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Graphic Design USA Magazine

Making a Mark: The Changing Landscape of the Beer Aisle

Guest Blog Post by Ben Steele, Hornall Anderson

These days, a trip down the beer aisle can be downright overwhelming — with mainstream and craft brewers all vying for consumer attention in an increasingly crowded space. Consumers are demanding distinctive package design and true innovation.

The question is … are designers listening?

Graphic & Structural Trends
Mass domestics have seen dynamic change — from thermo chromic inks to custom forms. Inside the craft market, the focus is more on storytelling and creating a cohesive brand experience. The biggest recent trend in craft has been the move into cans—an unbroken design canvas with an opportunity to create a consistent story without the interruption of bottle structure.

Messaging Trends
Many breweries have created more personal narratives, bringing the voice of the brand and the brewery through on-pack. Copy is also being used as a design element, acting more like a billboard that grabs attention and less like body copy.

Brewery First
There has long been a tendency to name flagship beers more evocatively than functionally. Consumers will order the beer name and not place the emphasis on the actual brewery (or even sometimes be aware of it). The opportunity is to promote the vision and philosophy of the brewery first, and the beer as an extension of it.

 Current Design Challenges
The challenges are the same for beer designers as they are for all brands. How does this brand speak to me? What does it say about me? What is true about the brand that’s also true about the consumer, and how do brand designers convey that in the few seconds it takes to travel down the aisle?

Changing Beer Consumers
There’s definitely been increased focus on specialization—breweries known for a style, a taste, or an expertise. And part of the change is delivering to specific audiences exactly what they are looking for: you see more big IPAs, more deep Porters, and even hyper-specialized customer bases like Gluten-free.

 Innovate Like Brewers Do
The opportunity for designers is to catch up to the artistry being offered in the bottle or can. We need to be innovating in the same way the brewers are — to be telling stories in new ways, finding ways to break through to consumers and connect with them. The challenge is on us to do right by the breweries with which we work.


Ben Steele

Ben Steele is Executive Creative Director at Hornall Anderson. He is charged with leading the firm’s creative teams, as well as overseeing key client relationships “always emphasizing a solid concept as the foundation for great design.” Steele was a GDUSA ‘Person To Watch’ in January/February 2013.



  1. Neil Harner says: July 2, 201310:49 pm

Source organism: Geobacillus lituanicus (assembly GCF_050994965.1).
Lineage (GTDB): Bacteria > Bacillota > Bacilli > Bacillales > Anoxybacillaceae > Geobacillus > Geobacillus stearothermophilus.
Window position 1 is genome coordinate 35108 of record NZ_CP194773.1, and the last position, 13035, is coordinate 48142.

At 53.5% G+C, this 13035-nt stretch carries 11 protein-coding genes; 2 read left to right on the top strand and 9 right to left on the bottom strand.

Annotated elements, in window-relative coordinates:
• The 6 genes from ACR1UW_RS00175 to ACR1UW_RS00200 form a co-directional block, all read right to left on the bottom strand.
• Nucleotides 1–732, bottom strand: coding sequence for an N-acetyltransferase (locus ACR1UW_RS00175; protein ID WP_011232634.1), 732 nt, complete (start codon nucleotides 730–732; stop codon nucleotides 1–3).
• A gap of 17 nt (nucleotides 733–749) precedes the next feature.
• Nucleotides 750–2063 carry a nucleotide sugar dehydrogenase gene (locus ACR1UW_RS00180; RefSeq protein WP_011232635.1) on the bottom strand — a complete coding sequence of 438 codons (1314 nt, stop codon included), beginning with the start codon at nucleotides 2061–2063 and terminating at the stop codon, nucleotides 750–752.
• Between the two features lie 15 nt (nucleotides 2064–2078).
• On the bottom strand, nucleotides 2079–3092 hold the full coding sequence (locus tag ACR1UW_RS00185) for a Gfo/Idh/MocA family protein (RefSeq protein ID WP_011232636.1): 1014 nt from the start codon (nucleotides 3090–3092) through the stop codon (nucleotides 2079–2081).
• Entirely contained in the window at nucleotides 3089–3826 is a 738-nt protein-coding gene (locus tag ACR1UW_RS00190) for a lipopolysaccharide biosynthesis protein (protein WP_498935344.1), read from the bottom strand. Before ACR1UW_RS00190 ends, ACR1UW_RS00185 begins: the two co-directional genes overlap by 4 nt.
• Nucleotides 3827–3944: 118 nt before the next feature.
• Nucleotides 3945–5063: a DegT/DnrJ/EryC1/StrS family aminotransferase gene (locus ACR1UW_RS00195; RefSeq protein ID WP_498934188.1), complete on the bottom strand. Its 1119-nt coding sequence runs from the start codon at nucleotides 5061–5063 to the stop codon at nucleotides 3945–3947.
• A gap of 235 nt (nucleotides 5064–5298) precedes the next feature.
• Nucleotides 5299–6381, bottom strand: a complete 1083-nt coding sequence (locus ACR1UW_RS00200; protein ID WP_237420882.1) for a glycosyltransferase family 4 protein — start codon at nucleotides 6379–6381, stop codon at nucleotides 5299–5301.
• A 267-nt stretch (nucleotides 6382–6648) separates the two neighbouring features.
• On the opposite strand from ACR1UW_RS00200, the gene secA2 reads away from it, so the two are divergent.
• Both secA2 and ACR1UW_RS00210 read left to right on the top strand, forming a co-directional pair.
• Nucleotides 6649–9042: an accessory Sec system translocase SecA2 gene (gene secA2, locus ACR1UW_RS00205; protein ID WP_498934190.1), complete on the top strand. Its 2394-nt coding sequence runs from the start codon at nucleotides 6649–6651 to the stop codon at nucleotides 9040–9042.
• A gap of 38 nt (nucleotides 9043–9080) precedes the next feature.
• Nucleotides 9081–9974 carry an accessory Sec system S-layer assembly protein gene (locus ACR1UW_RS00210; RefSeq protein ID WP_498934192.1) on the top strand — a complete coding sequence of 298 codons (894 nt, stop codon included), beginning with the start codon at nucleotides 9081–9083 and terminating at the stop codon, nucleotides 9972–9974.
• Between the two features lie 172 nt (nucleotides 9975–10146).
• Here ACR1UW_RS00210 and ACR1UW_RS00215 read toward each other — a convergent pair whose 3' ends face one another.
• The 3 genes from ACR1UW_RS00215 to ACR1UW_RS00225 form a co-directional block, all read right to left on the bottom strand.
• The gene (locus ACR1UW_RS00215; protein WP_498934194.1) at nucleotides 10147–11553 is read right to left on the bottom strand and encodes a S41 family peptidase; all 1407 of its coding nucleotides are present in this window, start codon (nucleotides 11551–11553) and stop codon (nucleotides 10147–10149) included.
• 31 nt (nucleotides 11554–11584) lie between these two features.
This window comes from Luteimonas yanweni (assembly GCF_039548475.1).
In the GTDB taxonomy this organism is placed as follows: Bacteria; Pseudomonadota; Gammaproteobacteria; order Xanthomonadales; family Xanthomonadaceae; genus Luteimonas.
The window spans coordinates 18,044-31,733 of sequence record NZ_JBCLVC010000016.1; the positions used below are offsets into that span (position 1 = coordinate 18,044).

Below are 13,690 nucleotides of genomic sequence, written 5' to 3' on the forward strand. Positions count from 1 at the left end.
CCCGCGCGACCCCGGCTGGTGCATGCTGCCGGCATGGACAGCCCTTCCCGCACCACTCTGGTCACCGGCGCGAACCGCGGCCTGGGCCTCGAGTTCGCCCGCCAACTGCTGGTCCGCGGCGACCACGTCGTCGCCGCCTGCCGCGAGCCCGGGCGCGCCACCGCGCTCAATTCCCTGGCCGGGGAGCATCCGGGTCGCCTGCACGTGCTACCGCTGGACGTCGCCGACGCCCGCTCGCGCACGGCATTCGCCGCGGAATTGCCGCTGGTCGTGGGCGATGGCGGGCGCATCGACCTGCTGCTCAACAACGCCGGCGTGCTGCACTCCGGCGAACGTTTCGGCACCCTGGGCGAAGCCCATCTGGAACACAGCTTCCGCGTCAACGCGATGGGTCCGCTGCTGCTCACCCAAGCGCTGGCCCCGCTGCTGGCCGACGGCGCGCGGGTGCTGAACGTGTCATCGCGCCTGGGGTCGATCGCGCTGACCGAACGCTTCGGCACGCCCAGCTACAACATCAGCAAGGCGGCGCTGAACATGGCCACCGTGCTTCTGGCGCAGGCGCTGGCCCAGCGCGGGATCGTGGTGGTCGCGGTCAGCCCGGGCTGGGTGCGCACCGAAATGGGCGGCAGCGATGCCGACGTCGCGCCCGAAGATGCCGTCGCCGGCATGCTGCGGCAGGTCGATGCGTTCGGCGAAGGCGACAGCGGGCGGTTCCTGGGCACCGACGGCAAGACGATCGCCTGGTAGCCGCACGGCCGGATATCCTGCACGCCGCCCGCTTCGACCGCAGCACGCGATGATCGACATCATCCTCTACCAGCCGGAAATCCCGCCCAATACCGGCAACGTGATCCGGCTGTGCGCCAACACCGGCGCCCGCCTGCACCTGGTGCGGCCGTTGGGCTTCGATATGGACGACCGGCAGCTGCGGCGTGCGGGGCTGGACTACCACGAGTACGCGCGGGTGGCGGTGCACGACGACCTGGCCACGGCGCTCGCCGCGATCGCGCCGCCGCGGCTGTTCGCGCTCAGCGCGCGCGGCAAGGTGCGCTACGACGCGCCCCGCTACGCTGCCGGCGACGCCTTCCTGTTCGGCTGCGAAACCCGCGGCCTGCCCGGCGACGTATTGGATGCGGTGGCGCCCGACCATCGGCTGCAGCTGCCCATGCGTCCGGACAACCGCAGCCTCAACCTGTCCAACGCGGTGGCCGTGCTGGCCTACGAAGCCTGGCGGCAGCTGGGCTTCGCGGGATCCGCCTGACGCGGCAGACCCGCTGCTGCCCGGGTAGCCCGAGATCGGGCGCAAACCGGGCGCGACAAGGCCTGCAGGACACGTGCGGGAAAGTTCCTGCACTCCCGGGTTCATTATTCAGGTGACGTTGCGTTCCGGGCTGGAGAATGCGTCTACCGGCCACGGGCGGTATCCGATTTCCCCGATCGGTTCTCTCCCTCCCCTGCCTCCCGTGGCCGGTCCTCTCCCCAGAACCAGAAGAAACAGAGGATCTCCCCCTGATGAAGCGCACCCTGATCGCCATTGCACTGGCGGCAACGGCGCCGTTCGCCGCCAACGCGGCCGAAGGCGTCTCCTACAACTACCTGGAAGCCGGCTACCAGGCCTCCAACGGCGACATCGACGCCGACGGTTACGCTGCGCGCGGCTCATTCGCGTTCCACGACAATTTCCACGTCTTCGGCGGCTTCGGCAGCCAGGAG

You pose a very interesting point with your article. I’ve worked with brewers for the last 4 years as well as beer wholesales, distributors, bars, restaurants, etc. I agree, it has to be a passionate and innovative partnership to create distinction.What’s interesting though is that designing for a brewery or their beer brands goes far beyond the packaging. For example, most bar owners would agree that a tap handle can drive a purchase. Therefore it becomes important to make sure there’s consistency in that physical tool to the packaging. On the flip side, some bars actually are getting away from the use of package, tap handles, and essentially all marketing components to the beer brand in order to level the playing field for the beers. The debate among beer lovers is to promote quality and let the product speak for itself. In this case, it’s important to make sure collaborating with the brewery occurs so that the artwork of the packaging closely mirrors the product’s name to make it more easily recognizable even if the supporting artwork isn’t present.

    For example, Magic Hat #9 — Perfect positive example. You have a #9 as the focal point to the artwork and that’s reinforced all the way to the tap handle. Or Founders Breakfast Stout which is memorable as a result of it’s nostalgic artwork of a child eating cereal. On the other hand, Half Acre Over Ale doesn’t tell you at all what the beer is, it’s somewhat a one dimensional and non-memorable packaging design, and you find generic brewery tap handles. So – If you had that blank-slate menu of options, guarantee it wouldn’t be the beer ordered.

  2. David Bates says: July 2, 20131:07 am

    Back in 2000 I helped name, brand, package and launch Pyramid Breweries Belgian line of beer called MONX. The beer was totally authentic, and had a great starter yeast from on of the great brewmasters recipes. Four genuine Belgian beer styles in all branded to look like they came from the mother country and in a timeless designed package that still looks good to this day. What went wrong you ask? Well Pyramid Brewery decided to put the beer into Thomas Kemper twist-off root beer bottles. Authentic…not. Furthermore, Belgian beer likes to be kept under pressure and over time, the bottle lids blew off or the bottles the self exploded. Innovative hua!

  3. Mike Henderson says: July 1, 20132:45 pm

    Agreed. Brewers are passionate about their craft and the end product. I think pairing passionate story tellers with people who care deeply about their product makes for a great partnership. I think you pose a great challenge in matching brewers iterative and experimental approach. Sometimes you hit a home run the first time but most times you need to mix and match the ingredients many times to eventually create a master solution. It’s being able to see those opportunities in the fringes that makes for great work and great beer!

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